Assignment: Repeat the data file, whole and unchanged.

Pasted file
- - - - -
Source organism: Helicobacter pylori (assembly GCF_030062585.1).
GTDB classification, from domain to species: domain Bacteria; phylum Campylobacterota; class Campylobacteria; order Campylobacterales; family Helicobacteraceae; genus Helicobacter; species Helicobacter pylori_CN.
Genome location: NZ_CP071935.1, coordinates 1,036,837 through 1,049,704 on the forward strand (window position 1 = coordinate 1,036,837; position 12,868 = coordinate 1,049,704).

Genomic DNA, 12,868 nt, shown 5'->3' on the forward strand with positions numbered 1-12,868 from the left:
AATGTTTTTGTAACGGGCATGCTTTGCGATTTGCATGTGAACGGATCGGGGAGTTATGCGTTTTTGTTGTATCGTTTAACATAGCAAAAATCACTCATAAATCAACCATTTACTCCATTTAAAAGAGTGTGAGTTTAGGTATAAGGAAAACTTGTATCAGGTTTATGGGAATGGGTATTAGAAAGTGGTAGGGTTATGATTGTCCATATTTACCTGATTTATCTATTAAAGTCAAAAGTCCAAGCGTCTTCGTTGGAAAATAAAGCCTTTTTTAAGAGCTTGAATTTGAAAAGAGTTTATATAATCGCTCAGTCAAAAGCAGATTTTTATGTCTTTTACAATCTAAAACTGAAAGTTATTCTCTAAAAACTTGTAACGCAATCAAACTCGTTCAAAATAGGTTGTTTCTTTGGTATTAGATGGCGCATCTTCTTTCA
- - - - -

Source organism: Helicobacter pylori (assembly GCF_030062585.1).
GTDB classification, from domain to species: domain Bacteria; phylum Campylobacterota; class Campylobacteria; order Campylobacterales; family Helicobacteraceae; genus Helicobacter; species Helicobacter pylori_CN.
Genome location: NZ_CP071935.1, coordinates 1,036,837 through 1,049,704 on the forward strand (window position 1 = coordinate 1,036,837; position 12,868 = coordinate 1,049,704).

Genomic DNA, 12,868 nt, shown 5'->3' on the forward strand with positions numbered 1-12,868 from the left:
AATGTTTTTGTAACGGGCATGCTTTGCGATTTGCATGTGAACGGATCGGGGAGTTATGCGTTTTTGTTGTATCGTTTAACATAGCAAAAATCACTCATAAATCAACCATTTACTCCATTTAAAAGAGTGTGAGTTTAGGTATAAGGAAAACTTGTATCAGGTTTATGGGAATGGGTATTAGAAAGTGGTAGGGTTATGATTGTCCATATTTACCTGATTTATCTATTAAAGTCAAAAGTCCAAGCGTCTTCGTTGGAAAATAAAGCCTTTTTTAAGAGCTTGAATTTGAAAAGAGTTTATATAATCGCTCAGTCAAAAGCAGATTTTTATGTCTTTTACAATCTAAAACTGAAAGTTATTCTCTAAAAACTTGTAACGCAATCAAACTCGTTCAAAATAGGTTGTTTCTTTGGTATTAGATGGCGCATCTTCTTTCA